Movie Review: Split delivers a thrilling tale about brokenness …and a crazy twist!
Director: M. Night Shyamalan
Writers: M. Night Shyamalan
Stars: James McAvoy, Anya Taylor-Joy, Haley Lu Richardson
Synopsis: Three girls are kidnapped by a man with a diagnosed 23 distinct personalities, and must try and escape before the apparent emergence of a frightful new 24th.
As someone who struggles with a mental illness, I know how much of a curse it is, but also how it can be a great subject matter for thrillers. Split, deals with mental illness in an interesting way as it centers on dissociative identity disorder (DID) as well as dealing with traumatic events. M. Night Shyamalan has made it a career of surprising audiences and prior to 2015’s The Visit has had a rough few years. Split, is an extension of his earlier works and that will sure please anyone who was skeptical about seeing a film with his name attached to it.
The challenge with movies like Split, is keeping the audience engaged since the film primarily takes place in one setting. Unlike the Dallas Cowboys, Shyamalan is able to deliver and live up to the hype. Shyamalan is successful because he gets strong performances from his cast, led by an MVP like performance by James McAvoy. McAvoy plays a character with 23 different unique personalities. Of the unique personalities, we only primarily see five on-screen. McAvoy is so good that we can easily decipher which character has the light, as everything down to the facial mannerisms is different. Those still unfamiliar with Anya Taylor-Joy will see why her stock is rising. Taylor-Joy first mainstream film was The Witch, one of the best horror movies in a long time. Taylor-Joy is able to emotionally connect to her characters rather it is a damaged character or a strong one (Morgan). Taylor-Joy in Split holds her own against McAvoy and every scene with either one of them is able to keep the film going when it loses steam.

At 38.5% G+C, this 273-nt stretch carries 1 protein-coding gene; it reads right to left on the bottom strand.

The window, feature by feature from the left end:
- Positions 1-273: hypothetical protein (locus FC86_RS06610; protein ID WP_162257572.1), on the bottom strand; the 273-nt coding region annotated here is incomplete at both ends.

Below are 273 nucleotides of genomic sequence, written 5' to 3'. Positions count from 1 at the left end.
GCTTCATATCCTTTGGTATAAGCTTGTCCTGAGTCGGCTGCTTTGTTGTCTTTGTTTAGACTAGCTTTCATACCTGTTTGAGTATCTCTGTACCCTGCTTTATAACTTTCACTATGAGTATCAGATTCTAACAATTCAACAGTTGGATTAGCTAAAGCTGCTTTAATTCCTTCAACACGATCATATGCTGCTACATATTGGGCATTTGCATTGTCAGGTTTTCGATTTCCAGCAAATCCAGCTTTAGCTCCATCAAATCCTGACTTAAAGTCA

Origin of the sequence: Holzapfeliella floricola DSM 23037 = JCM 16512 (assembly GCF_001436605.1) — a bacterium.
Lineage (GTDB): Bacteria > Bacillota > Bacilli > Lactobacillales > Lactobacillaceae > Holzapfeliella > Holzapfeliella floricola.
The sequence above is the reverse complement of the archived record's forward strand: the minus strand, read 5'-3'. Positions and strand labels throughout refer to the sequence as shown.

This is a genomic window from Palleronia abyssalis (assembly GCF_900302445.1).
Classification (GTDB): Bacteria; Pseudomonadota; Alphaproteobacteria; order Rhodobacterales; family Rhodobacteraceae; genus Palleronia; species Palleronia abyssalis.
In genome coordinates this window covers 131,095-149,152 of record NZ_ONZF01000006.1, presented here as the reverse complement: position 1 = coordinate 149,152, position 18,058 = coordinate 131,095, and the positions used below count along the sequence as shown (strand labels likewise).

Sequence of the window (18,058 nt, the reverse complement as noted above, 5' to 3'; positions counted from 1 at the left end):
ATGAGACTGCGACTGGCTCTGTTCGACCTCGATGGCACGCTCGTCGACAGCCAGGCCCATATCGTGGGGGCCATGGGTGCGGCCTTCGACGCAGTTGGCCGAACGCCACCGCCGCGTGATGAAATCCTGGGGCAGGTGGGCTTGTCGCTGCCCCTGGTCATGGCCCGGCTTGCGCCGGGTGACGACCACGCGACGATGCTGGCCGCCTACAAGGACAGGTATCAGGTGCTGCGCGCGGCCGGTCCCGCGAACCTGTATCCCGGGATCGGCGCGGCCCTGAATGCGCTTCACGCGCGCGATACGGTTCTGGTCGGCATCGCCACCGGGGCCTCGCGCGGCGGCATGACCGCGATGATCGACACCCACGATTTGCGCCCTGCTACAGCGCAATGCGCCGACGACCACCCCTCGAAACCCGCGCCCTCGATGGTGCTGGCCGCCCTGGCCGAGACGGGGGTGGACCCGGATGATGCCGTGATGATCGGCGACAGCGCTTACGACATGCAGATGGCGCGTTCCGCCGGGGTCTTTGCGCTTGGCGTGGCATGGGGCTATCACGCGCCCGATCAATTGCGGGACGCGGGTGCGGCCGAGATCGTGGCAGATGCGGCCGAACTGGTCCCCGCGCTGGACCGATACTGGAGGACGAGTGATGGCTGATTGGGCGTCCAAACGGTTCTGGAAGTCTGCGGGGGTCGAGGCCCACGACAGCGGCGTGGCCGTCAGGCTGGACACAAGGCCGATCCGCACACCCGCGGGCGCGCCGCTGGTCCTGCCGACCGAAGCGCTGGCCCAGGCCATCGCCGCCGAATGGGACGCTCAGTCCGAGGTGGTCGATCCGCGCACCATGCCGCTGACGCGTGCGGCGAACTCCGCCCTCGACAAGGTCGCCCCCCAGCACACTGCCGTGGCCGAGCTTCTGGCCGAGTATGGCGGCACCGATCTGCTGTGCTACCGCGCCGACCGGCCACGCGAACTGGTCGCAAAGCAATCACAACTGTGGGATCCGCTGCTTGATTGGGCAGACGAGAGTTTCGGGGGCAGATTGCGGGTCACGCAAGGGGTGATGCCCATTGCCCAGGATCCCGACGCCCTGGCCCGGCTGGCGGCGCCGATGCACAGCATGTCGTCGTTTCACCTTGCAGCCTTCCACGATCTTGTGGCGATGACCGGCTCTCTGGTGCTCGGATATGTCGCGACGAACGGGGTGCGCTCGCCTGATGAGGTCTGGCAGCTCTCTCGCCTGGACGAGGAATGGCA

If you follow Shyamalan as of late, there is an ongoing theme of a broken family dynamic. I am keeping this review spoiler free, so I will not dive into who is dealing with this in Split. I will say this though; this is probably the most engaging I have seen Shyamalan handle that theme.
Split is not a movie for everybody, as it is very character driven, so if you like movies that explains everything for you, then you will absolutely hate this movie. As a viewer, there is a huge leap of faith Shyamalan is expecting us to take. Those of you know me know that I hate it when directors do that, but it all works out in the end here.
As good as Split is, there are a few things about it that I had trouble with. For example, at one point in the movie there is a scene where Betty Buckley’s character was lecturing about DID on a Skype lecture. I understand why it was in the movie, but the placement of it was off. Additionally, the other captive females were badly written, although necessary to tell the story, as I do not think it would have worked with just one captive.
On the other end of that coin, part of what makes thrillers good is the score, and West Dylan Thordson did a fantastic job. The music in Split amplifies the tension in wonderful ways that I appreciated. Split is a must-see film this weekend and looks like Shyamalan is moving past the days of The Happening.
Overall Grade: A
Hear our podcast review on Extra Film, coming soon.